07. 21. 2020
M icon

The Graduate School is pleased to announce the 2020-2021 Fulbright Fellowship Winners

Congratulations to the recipients of the 2020-2021 Fulbright Fellowship! The purpose of the Fulbright program is to increase mutual understanding between people of the United States and other countries through the exchange of persons, knowledge, and skills. Approximately 1,900 grants are available to over 140 countries.

Sofía Mulholland Cerkvenik - Peru

Sofía Mulholland Cerkvenik

Sofía Mulholland Cerkvenik will be based in Lima, Perú during her research work. She will be investigating how involvement in girl's/women's soccer programs has an impact on the athlete's social, emotional, and academic wellbeing. Sofía hopes to further expand her understanding on how efforts to make education more equitable are finding success, what challenges are being posed, and work with local organizations to develop strategies to overcome some of the obstacles. Sofía received her B.A. in History with a minor in Asian Languages and Literatures from the UMN's College of Lberal Arts and her M.Ed in Social Studies Education from the UMN's College of Education and Human Development. Sofía is excited to use the skills and knowledge grown from her Fulbright research to foster more equitable teaching practices in her own pedagogy and beyond.

Jamie Mosel - Japan

Jamie Mosel

Effects of climate change on forest health will have major environmental, cultural, economic, and global impacts. Jamie focuses on responses of forests to climate change, and specifically ways to adapt forest management to cope with climate change. She will be returning to Hokkaido (Japan) where she will research forest health, tree physiology, and forest management practices related to climate change. Her research in Japan builds on her PhD work on adaptive management and climate change responses of tree species in northern Minnesota. Jamie also hopes to contextualize this work by highlighting the importance of Indigenous rights and sovereignty in forest management practices. Her goal is to contribute to our understanding of global forest health and help foster mutual relationships towards supporting healthy future forests locally and internationally.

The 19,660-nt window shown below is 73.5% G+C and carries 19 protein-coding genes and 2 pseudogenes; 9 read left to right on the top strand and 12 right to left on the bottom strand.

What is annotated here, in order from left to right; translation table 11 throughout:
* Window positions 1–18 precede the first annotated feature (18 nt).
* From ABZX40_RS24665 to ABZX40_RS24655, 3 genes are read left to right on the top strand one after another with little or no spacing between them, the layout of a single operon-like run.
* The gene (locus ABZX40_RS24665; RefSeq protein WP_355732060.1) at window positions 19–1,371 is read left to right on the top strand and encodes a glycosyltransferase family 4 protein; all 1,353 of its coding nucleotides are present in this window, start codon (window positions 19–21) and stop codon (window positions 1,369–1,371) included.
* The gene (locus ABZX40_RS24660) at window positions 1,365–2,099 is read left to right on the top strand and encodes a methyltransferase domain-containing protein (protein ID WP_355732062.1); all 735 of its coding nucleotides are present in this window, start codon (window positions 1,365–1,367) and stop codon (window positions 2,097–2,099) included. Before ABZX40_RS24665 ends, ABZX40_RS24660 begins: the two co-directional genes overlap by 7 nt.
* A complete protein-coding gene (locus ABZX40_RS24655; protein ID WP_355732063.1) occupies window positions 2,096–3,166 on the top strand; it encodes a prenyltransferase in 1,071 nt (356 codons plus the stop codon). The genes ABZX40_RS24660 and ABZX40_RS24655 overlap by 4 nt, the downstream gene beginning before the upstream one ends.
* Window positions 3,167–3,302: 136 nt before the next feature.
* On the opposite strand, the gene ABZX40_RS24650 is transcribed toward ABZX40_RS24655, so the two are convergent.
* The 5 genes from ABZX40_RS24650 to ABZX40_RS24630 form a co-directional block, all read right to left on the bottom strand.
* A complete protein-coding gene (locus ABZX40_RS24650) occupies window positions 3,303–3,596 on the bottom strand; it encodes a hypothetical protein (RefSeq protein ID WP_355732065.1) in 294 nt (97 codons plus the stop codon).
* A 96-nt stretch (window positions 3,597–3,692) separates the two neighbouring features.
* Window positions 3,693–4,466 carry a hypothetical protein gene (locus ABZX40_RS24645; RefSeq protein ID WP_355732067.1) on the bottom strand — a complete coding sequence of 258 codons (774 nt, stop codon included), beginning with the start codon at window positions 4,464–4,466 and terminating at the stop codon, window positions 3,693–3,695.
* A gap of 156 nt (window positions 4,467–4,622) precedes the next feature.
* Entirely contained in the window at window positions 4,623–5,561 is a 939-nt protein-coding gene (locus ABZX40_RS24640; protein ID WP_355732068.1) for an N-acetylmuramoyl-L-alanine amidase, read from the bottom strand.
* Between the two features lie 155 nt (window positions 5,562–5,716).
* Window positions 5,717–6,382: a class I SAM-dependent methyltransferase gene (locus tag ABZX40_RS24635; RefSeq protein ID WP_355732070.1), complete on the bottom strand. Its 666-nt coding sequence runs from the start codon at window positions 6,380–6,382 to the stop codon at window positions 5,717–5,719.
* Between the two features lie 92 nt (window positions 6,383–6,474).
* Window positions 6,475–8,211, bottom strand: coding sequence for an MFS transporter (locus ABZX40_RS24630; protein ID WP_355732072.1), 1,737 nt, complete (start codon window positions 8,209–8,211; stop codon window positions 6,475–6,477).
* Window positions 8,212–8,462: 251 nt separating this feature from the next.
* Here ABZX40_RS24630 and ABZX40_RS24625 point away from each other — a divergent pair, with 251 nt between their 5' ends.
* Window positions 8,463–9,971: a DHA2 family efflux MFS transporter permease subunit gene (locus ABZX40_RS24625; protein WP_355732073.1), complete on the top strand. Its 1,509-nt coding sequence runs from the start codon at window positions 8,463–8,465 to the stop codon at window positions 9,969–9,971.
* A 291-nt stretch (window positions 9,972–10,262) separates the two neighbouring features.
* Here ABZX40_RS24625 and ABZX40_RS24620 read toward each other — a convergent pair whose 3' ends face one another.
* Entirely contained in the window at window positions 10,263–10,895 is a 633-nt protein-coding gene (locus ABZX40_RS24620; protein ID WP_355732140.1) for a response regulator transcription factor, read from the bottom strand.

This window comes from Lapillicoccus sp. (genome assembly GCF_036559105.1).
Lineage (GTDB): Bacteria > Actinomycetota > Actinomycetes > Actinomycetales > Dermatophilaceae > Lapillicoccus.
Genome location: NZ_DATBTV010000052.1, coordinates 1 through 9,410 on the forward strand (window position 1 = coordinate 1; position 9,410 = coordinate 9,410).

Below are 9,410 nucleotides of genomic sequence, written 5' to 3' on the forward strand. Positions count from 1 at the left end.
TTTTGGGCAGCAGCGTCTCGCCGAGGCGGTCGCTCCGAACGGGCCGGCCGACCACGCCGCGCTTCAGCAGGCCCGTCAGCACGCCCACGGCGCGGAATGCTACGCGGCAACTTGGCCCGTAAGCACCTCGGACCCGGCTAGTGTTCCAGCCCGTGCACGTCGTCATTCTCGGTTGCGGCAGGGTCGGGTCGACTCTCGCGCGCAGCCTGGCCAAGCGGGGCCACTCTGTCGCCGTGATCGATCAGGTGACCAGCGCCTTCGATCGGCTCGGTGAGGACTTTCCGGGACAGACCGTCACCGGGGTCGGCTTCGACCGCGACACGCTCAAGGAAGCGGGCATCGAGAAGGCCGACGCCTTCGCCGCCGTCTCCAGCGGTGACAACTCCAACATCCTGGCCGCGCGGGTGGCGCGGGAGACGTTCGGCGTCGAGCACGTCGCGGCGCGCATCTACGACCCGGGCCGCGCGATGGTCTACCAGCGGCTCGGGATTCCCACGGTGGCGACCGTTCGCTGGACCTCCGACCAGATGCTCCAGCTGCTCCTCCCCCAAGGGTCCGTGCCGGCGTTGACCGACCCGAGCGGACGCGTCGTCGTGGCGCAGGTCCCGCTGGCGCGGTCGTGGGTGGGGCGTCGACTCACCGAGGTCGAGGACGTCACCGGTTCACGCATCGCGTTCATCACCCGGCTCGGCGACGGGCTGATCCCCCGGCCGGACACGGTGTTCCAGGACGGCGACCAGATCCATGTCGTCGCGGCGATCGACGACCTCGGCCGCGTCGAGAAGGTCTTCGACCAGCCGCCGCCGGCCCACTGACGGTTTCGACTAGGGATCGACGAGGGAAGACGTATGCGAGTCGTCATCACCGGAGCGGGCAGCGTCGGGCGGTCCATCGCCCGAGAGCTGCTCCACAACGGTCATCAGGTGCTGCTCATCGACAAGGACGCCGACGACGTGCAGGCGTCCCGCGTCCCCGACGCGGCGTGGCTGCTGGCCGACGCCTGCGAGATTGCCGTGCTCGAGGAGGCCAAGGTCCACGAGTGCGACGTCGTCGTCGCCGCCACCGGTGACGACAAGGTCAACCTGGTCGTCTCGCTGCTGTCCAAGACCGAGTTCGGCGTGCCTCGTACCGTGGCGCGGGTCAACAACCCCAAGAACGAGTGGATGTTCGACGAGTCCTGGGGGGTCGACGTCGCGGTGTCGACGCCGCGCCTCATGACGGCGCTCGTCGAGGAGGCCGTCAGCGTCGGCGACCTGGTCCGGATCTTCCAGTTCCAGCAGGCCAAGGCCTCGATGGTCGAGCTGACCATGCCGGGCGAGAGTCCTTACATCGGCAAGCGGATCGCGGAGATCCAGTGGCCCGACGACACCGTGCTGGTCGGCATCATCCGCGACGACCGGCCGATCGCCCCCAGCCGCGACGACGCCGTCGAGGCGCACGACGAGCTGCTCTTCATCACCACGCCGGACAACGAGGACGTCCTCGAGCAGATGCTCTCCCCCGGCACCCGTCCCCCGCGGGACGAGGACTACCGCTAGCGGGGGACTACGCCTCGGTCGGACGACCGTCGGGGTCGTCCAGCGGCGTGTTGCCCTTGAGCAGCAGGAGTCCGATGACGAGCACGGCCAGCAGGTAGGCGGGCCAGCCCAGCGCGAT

Jamie has a B.A. in history and biology from St. Olaf College, and a M.S. from the College of Forestry at Oregon State University. She is currently a PhD candidate in Natural Resources Science and Management at the UMN.

Corrie Nyquist - Iceland

Corrie Nyquist

Corrie is a PhD student in the CFANS Department of Entomology. Her graduate research focuses on the winter activity and community structure of chironomids, a group of aquatic flies commonly known as midges. Her cold weather interest has taken her to Iceland where for the past two summers she has conducted research on the impacts of warming air temperatures on Palearctic midge species emerging from cold and geothermally heated springs. Corrie received a 2020-2021 Fulbright-NSF Arctic Research Grant for research pertaining to Arctic systems. With the aid of this fellowship, she will conduct some of the first formal investigations of winter-active midges in Iceland. Corrie will be working with the University of Iceland and the Marine and Freshwater Research Institute to investigate the species diversity of these insects and their responses to climate change. In conducting her research, Corrie hopes to contribute to a broader understanding of how a warming climate will impact winter reliant insects in Arctic and subarctic regions.

Ka Vang - Thailand

Ka has elected to decline the Fulbright award.

Note: Additional Fulbright awards might be pending.